Having lived my eight decades -- and proud of it -- I am able to say that this is not the worst time in our history or in my lifetime. Race riots and lynchings were rampant during my early years -- segregation and injustice abounded, but there was a sense that for all the unspeakable cruelties we were going forward -- that the country was better than the crimes that a few committed.
During the 1930s renowned photographer Berenice Abbott embarked on a five year documentation of the gritty streets of Depression Era New York City. Inspired by Eugene Atget's photo documentary series of Paris, Abbott sought to document the ever transforming streets of New York to serve as a record of the history of America.
A new and alarming mash-up of Silicon Valley technology and Wall Street greed is thrusting upon us the latest economic fad: the so-called "sharing economy." In reality, workers at companies like Uber and Airbnb have little choice but to hire themselves out for ever-smaller jobs and wages, with no safety net, while the companies profit.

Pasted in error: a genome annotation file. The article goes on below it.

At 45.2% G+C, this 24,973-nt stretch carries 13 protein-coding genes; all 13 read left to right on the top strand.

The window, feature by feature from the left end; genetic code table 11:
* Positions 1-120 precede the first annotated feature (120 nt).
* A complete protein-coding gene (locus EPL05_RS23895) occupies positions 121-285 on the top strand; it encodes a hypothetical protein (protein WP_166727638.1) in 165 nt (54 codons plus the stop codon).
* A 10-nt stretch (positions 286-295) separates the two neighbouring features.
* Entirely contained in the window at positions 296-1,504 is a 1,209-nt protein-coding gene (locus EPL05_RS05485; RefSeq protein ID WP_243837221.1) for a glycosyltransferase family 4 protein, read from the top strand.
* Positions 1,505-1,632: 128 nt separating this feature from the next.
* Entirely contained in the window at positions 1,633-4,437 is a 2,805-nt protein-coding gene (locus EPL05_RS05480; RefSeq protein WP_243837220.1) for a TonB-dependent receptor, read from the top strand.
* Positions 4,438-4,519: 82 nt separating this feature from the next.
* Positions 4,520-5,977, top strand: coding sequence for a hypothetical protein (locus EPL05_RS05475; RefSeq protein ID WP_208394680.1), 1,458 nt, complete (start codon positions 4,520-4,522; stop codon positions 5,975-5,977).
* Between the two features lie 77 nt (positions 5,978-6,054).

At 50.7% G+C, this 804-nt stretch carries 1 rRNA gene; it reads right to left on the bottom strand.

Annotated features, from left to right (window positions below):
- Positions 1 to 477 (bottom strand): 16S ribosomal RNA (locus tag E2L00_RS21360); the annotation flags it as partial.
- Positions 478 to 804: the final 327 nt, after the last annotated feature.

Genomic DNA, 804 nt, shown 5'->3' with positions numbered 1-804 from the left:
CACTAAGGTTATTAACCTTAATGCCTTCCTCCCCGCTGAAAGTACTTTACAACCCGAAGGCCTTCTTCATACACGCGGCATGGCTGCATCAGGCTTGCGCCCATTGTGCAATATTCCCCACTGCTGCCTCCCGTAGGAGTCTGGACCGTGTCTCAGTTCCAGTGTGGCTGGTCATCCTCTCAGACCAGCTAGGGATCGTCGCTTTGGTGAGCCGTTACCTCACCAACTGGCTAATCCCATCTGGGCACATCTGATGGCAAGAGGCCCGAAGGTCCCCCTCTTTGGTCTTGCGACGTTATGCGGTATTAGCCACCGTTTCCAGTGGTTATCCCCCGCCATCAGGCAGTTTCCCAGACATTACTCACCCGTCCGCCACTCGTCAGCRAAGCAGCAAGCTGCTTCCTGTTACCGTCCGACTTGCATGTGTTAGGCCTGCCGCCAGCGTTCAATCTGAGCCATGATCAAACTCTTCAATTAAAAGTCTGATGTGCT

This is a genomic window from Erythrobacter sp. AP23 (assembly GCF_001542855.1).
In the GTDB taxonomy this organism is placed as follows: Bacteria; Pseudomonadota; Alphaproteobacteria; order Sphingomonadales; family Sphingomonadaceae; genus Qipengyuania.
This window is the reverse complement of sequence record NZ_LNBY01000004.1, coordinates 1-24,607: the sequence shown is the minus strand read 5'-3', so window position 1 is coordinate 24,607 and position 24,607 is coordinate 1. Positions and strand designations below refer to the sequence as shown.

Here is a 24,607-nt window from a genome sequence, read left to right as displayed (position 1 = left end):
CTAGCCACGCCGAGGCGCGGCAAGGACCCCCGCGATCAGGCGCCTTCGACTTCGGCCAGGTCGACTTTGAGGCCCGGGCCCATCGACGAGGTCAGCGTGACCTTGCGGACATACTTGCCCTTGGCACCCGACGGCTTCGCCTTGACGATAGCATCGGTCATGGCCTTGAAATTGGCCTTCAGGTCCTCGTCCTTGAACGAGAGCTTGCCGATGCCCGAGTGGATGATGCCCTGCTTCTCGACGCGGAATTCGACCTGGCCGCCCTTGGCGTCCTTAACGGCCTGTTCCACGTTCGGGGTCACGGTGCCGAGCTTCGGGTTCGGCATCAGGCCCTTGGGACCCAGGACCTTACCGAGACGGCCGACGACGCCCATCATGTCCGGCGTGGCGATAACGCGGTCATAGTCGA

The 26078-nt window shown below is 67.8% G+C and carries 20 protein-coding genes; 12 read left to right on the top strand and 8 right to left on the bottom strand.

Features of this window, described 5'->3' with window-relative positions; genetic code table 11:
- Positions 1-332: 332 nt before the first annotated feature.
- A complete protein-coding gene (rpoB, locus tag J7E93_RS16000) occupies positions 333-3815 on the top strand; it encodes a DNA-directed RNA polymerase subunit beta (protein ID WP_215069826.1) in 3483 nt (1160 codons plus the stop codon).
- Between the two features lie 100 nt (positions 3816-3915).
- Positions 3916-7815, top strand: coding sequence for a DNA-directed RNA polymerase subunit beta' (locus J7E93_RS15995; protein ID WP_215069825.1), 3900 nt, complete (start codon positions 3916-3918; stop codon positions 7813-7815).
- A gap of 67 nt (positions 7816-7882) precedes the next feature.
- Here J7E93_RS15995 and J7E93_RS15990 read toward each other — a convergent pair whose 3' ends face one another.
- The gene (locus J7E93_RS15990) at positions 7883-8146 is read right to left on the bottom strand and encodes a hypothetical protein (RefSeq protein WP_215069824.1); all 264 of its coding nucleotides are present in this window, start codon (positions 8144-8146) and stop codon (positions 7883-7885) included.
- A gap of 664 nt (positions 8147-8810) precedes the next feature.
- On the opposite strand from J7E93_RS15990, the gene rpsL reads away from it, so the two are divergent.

The only cure for the world's malaise is an increase in aggregate demand. Far-reaching redistribution of income would help, as would deep reform of our financial system -- not just to prevent it from imposing harm on the rest of us, but also to get banks and other financial institutions to do what they are supposed to do: match long-term savings to long-term investment needs.
Looking at the big picture, in the twenty-first century education may be as vital to national defense as military defense. If that is the case, then free college education should not be a question but an answer. The only real question is: do we have the courage and will to implement it? If we do, it's possible now.
Are we one step closer to a Congress that sees the need to boost spending in order to boost jobs and economic output for years to come, as we asked in our last column? It could mean the U.S. Congress has finally seen the folly of austerity policies that shrink growth, as has happened in Europe. Or, it could be because of a so-called "emergency."